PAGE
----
We studied the effects of chronic low dose exposure to environmental pollutants on the peripheral blood lymphocytes (PBL) of subjects living in the green belts and the inner town, and/or working in the surrounding of industrial estates of Greater Budapest agglomeration, Hungary. The effects of some biological (gender, age, hematocrit and white blood cell counts), lifestyle (smoking, drinking habits and residential areas), and seasonal confounding factors were also considered. PBLs of 175 Hungarian donors of Budapest agglomeration, i.e. 45 subjects living in the green belts without significant genotoxic exposure (C1), 43 donors living in the inner town (C2), and 87 individuals living and/or working near chemical industrial estates (C3), were analysed for structural and numeric chromosome aberrations (CA), sister-chromatid exchanges (SCE), cell proliferation indices (lectine stimulation, LI; and proliferation rate index, PRI), and UV-light-induced unscheduled DNA synthesis (UDS). Each subject was interviewed personally and also investigated clinically. The three populations were matched for age, smoking and drinking habits. We excluded all donors with acute infectious and/or chronic non-infectious diseases, and/or with exposure to any known chemical hazard. For C1s, the base line CA and SCE frequencies were 0.25% and 6.41 per mitosis, respectively; in C2, these frequencies were 0.48% and 6.07 per mitosis, respectively, and in C3, these data were 1.60% and 5.71 per mitosis, respectively. A significant increase of CA due to chromosome type acentric fragments was demonstrated in the donors living in the inner town (C2), compared to those living in the green belts (C1). In C3s, significant (p < 0.05) elevations were found in the frequencies of gaps, aberrant cells, total aberrations (excluding gaps), chromatid and chromosome type aberrations, and in UDS, compared to C1s. Results indicate an increased genotoxicologic risk in donors living and/or working in industrial areas. Gender-related differences in SCE frequencies were demonstrated in C2 and C3, in the latter smoking induced changes in UDS were also found. Light drinking did not appear to influence the results.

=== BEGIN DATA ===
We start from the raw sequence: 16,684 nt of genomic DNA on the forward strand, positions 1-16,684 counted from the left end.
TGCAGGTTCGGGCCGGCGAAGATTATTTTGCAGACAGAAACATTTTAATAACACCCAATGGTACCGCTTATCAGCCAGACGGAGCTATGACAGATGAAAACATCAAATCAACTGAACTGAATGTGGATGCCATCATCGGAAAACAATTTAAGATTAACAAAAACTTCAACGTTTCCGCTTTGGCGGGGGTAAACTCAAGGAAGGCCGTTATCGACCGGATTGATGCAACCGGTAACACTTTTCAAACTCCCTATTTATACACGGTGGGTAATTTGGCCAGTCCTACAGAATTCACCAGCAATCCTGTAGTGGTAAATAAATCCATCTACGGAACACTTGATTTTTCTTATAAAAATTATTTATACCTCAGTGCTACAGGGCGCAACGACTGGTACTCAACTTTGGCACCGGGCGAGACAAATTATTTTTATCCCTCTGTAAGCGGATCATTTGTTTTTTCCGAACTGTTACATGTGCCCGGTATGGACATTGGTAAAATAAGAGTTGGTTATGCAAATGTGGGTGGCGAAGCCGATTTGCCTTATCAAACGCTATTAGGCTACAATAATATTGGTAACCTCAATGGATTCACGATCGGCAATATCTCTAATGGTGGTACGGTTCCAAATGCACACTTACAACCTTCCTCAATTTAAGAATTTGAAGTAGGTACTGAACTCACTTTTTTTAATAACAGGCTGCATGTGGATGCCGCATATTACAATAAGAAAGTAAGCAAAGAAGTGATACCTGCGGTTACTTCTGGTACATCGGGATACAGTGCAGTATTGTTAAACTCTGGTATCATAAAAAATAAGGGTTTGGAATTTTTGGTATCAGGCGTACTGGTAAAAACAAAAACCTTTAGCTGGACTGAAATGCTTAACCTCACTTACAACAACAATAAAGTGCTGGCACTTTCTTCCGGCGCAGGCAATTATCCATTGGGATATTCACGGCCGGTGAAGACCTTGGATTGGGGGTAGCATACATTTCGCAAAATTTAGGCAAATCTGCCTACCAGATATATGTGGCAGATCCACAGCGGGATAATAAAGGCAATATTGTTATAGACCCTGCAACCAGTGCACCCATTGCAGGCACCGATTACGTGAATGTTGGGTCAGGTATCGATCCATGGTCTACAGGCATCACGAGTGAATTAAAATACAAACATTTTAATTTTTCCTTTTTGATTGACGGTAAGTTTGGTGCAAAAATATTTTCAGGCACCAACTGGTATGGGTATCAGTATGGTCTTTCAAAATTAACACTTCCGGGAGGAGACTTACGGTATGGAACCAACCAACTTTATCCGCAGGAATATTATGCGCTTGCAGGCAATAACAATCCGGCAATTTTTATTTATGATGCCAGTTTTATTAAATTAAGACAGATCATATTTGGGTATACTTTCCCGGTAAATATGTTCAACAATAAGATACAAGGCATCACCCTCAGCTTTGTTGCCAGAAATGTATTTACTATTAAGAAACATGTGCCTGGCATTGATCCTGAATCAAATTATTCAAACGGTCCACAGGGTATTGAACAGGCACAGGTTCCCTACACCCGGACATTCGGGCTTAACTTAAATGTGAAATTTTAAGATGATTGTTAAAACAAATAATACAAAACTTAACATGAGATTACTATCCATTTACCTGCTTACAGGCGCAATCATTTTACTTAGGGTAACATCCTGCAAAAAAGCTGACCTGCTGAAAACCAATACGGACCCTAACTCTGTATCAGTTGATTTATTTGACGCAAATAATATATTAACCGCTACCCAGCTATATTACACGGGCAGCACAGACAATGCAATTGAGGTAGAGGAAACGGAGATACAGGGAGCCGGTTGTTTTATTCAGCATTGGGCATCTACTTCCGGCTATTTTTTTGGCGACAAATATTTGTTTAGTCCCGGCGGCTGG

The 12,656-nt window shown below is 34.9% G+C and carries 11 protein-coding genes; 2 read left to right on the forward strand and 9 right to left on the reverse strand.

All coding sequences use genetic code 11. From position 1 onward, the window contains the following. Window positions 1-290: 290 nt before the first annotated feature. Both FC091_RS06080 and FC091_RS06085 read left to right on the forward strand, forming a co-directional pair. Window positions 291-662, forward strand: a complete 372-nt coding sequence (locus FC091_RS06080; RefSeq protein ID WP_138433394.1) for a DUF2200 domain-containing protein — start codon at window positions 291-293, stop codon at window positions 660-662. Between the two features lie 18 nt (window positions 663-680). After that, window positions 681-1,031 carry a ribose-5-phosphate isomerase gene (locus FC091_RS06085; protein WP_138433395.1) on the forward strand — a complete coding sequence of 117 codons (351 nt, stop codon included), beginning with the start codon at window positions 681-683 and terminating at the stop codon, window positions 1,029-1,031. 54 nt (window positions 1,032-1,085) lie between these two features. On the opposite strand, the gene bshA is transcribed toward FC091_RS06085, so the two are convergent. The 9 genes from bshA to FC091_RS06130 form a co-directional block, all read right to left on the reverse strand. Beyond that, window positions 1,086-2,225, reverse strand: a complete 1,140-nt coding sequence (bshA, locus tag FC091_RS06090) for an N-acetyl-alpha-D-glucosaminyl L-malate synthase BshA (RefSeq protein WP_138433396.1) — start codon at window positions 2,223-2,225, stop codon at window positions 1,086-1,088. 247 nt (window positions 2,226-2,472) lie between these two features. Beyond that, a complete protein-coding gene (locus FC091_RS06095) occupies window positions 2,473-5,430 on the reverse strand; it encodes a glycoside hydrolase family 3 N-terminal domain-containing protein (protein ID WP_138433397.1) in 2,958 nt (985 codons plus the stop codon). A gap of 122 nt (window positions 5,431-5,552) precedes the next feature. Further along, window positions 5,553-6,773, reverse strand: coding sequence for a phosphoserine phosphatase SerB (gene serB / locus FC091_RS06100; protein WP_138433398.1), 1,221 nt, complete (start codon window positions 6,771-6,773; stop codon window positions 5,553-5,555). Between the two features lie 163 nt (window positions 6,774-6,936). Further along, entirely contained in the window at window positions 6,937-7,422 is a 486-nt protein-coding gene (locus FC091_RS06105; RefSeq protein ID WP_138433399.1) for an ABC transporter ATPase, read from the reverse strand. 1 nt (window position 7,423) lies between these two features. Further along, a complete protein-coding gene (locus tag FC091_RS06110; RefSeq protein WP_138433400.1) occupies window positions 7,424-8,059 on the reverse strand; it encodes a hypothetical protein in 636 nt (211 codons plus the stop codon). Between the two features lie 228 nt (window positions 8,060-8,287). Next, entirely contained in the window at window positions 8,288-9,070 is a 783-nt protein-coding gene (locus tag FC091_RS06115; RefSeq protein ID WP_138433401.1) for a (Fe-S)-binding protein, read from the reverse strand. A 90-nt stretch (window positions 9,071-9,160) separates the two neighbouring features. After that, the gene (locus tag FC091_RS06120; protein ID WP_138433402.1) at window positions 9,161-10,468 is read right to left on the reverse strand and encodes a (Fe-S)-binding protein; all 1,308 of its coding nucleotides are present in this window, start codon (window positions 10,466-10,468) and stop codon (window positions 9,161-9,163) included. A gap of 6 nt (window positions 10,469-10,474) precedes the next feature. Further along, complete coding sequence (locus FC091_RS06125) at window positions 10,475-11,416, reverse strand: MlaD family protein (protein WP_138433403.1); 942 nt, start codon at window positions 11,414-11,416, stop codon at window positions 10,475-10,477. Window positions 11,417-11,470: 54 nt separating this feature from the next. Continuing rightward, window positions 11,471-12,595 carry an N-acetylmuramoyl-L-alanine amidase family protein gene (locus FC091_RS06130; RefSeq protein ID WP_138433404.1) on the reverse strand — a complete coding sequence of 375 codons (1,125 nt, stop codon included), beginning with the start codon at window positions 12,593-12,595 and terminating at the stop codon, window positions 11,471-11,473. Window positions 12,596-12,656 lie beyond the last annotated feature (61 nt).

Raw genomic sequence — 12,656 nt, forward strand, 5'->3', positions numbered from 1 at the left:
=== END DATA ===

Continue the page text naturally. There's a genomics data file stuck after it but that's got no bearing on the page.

|Number of pages||8|
|Journal||Mutation Research - Genetic Toxicology and Environmental Mutagenesis|
|Publication status||Published - jan. 13 1998|
ASJC Scopus subject areas
- Health, Toxicology and Mutagenesis